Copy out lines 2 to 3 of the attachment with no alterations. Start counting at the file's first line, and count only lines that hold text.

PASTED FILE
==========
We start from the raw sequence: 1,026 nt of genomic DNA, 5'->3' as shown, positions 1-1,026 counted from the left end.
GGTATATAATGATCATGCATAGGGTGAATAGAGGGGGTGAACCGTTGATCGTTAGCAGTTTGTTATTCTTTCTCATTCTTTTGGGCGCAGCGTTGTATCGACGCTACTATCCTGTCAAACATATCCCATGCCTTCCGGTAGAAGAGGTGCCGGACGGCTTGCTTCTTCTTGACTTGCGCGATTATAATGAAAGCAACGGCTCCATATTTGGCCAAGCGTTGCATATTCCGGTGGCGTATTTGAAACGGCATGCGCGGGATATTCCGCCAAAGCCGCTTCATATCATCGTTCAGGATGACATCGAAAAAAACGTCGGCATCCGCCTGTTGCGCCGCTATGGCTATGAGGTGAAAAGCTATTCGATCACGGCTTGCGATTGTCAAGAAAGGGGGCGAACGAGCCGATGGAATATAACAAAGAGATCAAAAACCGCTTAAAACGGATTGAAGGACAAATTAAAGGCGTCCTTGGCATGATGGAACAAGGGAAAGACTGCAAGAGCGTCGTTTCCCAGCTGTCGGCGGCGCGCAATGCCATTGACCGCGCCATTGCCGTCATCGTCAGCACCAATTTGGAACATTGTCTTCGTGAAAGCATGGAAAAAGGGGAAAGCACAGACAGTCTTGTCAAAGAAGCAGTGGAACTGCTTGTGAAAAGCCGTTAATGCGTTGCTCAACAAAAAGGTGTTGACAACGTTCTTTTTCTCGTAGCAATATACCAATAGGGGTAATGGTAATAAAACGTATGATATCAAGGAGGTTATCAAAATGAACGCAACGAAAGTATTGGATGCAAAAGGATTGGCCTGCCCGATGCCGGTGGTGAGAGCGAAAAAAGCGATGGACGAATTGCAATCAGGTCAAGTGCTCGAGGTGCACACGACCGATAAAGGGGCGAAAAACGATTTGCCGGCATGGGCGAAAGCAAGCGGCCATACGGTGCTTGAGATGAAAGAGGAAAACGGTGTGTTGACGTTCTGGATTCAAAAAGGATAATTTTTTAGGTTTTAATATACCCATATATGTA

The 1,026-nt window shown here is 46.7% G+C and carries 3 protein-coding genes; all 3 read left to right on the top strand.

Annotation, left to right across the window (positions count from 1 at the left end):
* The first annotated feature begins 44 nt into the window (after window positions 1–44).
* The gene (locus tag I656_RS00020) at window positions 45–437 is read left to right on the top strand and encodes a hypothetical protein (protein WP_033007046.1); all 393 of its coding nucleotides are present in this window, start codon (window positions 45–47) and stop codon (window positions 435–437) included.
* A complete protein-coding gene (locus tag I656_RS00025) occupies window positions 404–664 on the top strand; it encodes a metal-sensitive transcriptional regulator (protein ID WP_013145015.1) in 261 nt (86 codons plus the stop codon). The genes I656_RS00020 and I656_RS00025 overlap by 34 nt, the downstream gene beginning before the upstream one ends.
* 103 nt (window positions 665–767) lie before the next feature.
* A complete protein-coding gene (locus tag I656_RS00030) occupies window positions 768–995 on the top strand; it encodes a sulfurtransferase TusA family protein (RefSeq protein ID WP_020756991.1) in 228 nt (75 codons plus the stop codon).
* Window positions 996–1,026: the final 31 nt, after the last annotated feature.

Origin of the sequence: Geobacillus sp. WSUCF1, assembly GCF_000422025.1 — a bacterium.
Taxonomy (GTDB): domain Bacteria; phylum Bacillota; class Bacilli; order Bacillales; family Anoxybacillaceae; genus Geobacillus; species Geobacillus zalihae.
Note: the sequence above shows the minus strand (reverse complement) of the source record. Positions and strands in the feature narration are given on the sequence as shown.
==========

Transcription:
GGTATATAATGATCATGCATAGGGTGAATAGAGGGGGTGAACCGTTGATCGTTAGCAGTTTGTTATTCTTTCTCATTCTTTTGGGCGCAGCGTTGTATCGACGCTACTATCCTGTCAAACATATCCCATGCCTTCCGGTAGAAGAGGTGCCGGACGGCTTGCTTCTTCTTGACTTGCGCGATTATAATGAAAGCAACGGCTCCATATTTGGCCAAGCGTTGCATATTCCGGTGGCGTATTTGAAACGGCATGCGCGGGATATTCCGCCAAAGCCGCTTCATATCATCGTTCAGGATGACATCGAAAAAAACGTCGGCATCCGCCTGTTGCGCCGCTATGGCTATGAGGTGAAAAGCTATTCGATCACGGCTTGCGATTGTCAAGAAAGGGGGCGAACGAGCCGATGGAATATAACAAAGAGATCAAAAACCGCTTAAAACGGATTGAAGGACAAATTAAAGGCGTCCTTGGCATGATGGAACAAGGGAAAGACTGCAAGAGCGTCGTTTCCCAGCTGTCGGCGGCGCGCAATGCCATTGACCGCGCCATTGCCGTCATCGTCAGCACCAATTTGGAACATTGTCTTCGTGAAAGCATGGAAAAAGGGGAAAGCACAGACAGTCTTGTCAAAGAAGCAGTGGAACTGCTTGTGAAAAGCCGTTAATGCGTTGCTCAACAAAAAGGTGTTGACAACGTTCTTTTTCTCGTAGCAATATACCAATAGGGGTAATGGTAATAAAACGTATGATATCAAGGAGGTTATCAAAATGAACGCAACGAAAGTATTGGATGCAAAAGGATTGGCCTGCCCGATGCCGGTGGTGAGAGCGAAAAAAGCGATGGACGAATTGCAATCAGGTCAAGTGCTCGAGGTGCACACGACCGATAAAGGGGCGAAAAACGATTTGCCGGCATGGGCGAAAGCAAGCGGCCATACGGTGCTTGAGATGAAAGAGGAAAACGGTGTGTTGACGTTCTGGATTCAAAAAGGATAATTTTTTAGGTTTTAATATACCCATATATGTA

The 1,026-nt window shown here is 46.7% G+C and carries 3 protein-coding genes; all 3 read left to right on the top strand.